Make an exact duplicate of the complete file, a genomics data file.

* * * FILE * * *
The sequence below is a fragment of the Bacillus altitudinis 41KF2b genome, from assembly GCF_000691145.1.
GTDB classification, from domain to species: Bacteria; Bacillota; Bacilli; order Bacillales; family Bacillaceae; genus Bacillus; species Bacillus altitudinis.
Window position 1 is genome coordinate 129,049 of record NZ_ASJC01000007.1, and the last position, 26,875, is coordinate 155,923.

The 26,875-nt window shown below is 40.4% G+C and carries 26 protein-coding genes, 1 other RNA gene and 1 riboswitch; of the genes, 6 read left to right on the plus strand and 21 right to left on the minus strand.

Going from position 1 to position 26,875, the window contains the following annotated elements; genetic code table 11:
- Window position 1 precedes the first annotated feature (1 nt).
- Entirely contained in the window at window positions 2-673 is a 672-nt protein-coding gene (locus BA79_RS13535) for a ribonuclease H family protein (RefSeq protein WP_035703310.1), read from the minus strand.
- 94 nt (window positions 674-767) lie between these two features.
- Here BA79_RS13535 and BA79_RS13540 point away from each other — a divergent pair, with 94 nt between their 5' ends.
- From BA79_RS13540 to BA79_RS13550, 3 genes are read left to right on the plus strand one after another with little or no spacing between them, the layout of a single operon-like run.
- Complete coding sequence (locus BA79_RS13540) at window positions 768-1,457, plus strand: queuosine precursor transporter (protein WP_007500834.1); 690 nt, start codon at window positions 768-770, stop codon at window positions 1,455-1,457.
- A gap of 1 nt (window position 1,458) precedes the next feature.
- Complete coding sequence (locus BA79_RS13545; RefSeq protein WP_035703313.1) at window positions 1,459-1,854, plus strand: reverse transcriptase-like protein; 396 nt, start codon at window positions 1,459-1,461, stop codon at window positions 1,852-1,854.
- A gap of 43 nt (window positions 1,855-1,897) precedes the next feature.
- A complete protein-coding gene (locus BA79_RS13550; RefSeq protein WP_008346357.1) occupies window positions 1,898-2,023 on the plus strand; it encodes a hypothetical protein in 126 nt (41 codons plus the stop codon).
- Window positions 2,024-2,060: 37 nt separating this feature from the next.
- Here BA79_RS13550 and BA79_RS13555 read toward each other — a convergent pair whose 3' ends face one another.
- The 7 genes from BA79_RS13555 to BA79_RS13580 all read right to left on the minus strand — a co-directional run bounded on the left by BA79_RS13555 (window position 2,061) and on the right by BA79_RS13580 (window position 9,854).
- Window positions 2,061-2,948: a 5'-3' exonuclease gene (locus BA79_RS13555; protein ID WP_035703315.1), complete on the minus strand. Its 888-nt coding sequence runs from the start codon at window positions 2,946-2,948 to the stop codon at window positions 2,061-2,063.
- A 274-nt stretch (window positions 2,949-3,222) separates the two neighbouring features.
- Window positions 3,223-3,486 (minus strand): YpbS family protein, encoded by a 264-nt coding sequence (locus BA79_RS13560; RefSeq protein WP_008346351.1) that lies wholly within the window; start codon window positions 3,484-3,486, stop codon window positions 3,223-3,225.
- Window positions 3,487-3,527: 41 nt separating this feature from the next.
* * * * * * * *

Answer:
The sequence below is a fragment of the Bacillus altitudinis 41KF2b genome, from assembly GCF_000691145.1.
GTDB classification, from domain to species: Bacteria; Bacillota; Bacilli; order Bacillales; family Bacillaceae; genus Bacillus; species Bacillus altitudinis.
Window position 1 is genome coordinate 129,049 of record NZ_ASJC01000007.1, and the last position, 26,875, is coordinate 155,923.

The 26,875-nt window shown below is 40.4% G+C and carries 26 protein-coding genes, 1 other RNA gene and 1 riboswitch; of the genes, 6 read left to right on the plus strand and 21 right to left on the minus strand.

Going from position 1 to position 26,875, the window contains the following annotated elements; genetic code table 11:
- Window position 1 precedes the first annotated feature (1 nt).
- Entirely contained in the window at window positions 2-673 is a 672-nt protein-coding gene (locus BA79_RS13535) for a ribonuclease H family protein (RefSeq protein WP_035703310.1), read from the minus strand.
- 94 nt (window positions 674-767) lie between these two features.
- Here BA79_RS13535 and BA79_RS13540 point away from each other — a divergent pair, with 94 nt between their 5' ends.
- From BA79_RS13540 to BA79_RS13550, 3 genes are read left to right on the plus strand one after another with little or no spacing between them, the layout of a single operon-like run.
- Complete coding sequence (locus BA79_RS13540) at window positions 768-1,457, plus strand: queuosine precursor transporter (protein WP_007500834.1); 690 nt, start codon at window positions 768-770, stop codon at window positions 1,455-1,457.
- A gap of 1 nt (window position 1,458) precedes the next feature.
- Complete coding sequence (locus BA79_RS13545; RefSeq protein WP_035703313.1) at window positions 1,459-1,854, plus strand: reverse transcriptase-like protein; 396 nt, start codon at window positions 1,459-1,461, stop codon at window positions 1,852-1,854.
- A gap of 43 nt (window positions 1,855-1,897) precedes the next feature.
- A complete protein-coding gene (locus BA79_RS13550; RefSeq protein WP_008346357.1) occupies window positions 1,898-2,023 on the plus strand; it encodes a hypothetical protein in 126 nt (41 codons plus the stop codon).
- Window positions 2,024-2,060: 37 nt separating this feature from the next.
- Here BA79_RS13550 and BA79_RS13555 read toward each other — a convergent pair whose 3' ends face one another.
- The 7 genes from BA79_RS13555 to BA79_RS13580 all read right to left on the minus strand — a co-directional run bounded on the left by BA79_RS13555 (window position 2,061) and on the right by BA79_RS13580 (window position 9,854).
- Window positions 2,061-2,948: a 5'-3' exonuclease gene (locus BA79_RS13555; protein ID WP_035703315.1), complete on the minus strand. Its 888-nt coding sequence runs from the start codon at window positions 2,946-2,948 to the stop codon at window positions 2,061-2,063.
- A 274-nt stretch (window positions 2,949-3,222) separates the two neighbouring features.
- Window positions 3,223-3,486 (minus strand): YpbS family protein, encoded by a 264-nt coding sequence (locus BA79_RS13560; RefSeq protein WP_008346351.1) that lies wholly within the window; start codon window positions 3,484-3,486, stop codon window positions 3,223-3,225.
- Window positions 3,487-3,527: 41 nt separating this feature from the next.